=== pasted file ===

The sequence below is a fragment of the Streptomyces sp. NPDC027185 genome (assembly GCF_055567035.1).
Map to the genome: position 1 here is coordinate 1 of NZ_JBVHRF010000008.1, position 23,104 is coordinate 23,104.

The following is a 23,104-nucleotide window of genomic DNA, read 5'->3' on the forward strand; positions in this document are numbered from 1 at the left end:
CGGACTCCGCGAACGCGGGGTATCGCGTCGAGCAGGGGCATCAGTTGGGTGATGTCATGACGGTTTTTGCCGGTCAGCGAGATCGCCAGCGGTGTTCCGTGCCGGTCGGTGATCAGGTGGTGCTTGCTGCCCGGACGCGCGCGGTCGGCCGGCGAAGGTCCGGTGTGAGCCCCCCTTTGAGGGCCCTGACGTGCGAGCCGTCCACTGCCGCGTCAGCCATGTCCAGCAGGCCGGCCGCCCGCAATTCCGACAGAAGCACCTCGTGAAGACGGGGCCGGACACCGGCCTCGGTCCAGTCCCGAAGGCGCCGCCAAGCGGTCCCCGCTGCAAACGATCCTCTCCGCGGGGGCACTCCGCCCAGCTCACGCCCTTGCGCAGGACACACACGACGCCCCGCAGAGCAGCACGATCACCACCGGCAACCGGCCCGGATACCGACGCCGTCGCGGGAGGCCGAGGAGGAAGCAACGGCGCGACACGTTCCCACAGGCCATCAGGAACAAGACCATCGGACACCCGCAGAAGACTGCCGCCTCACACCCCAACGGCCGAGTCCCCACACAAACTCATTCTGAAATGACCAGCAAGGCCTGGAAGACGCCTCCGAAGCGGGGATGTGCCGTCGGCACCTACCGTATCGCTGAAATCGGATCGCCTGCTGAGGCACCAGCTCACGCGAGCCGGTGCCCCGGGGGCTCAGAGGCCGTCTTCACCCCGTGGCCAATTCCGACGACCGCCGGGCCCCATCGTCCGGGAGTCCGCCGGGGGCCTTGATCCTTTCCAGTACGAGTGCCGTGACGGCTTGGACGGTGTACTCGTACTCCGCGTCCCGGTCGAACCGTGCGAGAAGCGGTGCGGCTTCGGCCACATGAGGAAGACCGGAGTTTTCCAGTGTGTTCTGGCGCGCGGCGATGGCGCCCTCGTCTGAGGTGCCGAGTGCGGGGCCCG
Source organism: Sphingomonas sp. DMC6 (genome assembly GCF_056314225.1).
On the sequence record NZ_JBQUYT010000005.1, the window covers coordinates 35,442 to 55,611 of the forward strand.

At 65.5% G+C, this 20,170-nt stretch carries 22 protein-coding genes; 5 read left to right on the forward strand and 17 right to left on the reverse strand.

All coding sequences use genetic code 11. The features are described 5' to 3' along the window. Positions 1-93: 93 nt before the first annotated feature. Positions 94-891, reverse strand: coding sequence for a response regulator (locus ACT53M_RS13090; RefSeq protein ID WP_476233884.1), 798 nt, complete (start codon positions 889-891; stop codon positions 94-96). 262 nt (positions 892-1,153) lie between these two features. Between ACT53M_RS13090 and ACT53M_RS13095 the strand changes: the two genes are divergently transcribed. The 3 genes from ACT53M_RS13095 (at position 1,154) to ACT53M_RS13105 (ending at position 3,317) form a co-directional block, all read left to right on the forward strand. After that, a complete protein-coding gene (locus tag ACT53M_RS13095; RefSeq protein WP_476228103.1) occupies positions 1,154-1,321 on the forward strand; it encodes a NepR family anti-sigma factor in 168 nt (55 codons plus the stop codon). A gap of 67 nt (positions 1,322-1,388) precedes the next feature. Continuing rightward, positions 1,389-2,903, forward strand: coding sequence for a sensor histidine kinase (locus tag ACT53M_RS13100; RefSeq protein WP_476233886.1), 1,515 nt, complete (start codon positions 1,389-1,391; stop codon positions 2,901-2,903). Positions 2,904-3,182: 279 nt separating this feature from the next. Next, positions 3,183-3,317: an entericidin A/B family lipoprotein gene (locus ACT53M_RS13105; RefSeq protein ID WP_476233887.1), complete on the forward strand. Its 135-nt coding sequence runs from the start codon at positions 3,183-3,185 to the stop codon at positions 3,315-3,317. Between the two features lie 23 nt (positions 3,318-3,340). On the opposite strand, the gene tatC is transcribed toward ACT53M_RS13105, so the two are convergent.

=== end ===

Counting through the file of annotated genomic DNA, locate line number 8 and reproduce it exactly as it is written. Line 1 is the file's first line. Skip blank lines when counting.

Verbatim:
All coding sequences use genetic code 11. The features are described 5' to 3' along the window. Positions 1-93: 93 nt before the first annotated feature. Positions 94-891, reverse strand: coding sequence for a response regulator (locus ACT53M_RS13090; RefSeq protein ID WP_476233884.1), 798 nt, complete (start codon positions 889-891; stop codon positions 94-96). 262 nt (positions 892-1,153) lie between these two features. Between ACT53M_RS13090 and ACT53M_RS13095 the strand changes: the two genes are divergently transcribed. The 3 genes from ACT53M_RS13095 (at position 1,154) to ACT53M_RS13105 (ending at position 3,317) form a co-directional block, all read left to right on the forward strand. After that, a complete protein-coding gene (locus tag ACT53M_RS13095; RefSeq protein WP_476228103.1) occupies positions 1,154-1,321 on the forward strand; it encodes a NepR family anti-sigma factor in 168 nt (55 codons plus the stop codon). A gap of 67 nt (positions 1,322-1,388) precedes the next feature. Continuing rightward, positions 1,389-2,903, forward strand: coding sequence for a sensor histidine kinase (locus tag ACT53M_RS13100; RefSeq protein WP_476233886.1), 1,515 nt, complete (start codon positions 1,389-1,391; stop codon positions 2,901-2,903). Positions 2,904-3,182: 279 nt separating this feature from the next. Next, positions 3,183-3,317: an entericidin A/B family lipoprotein gene (locus ACT53M_RS13105; RefSeq protein ID WP_476233887.1), complete on the forward strand. Its 135-nt coding sequence runs from the start codon at positions 3,183-3,185 to the stop codon at positions 3,315-3,317. Between the two features lie 23 nt (positions 3,318-3,340). On the opposite strand, the gene tatC is transcribed toward ACT53M_RS13105, so the two are convergent.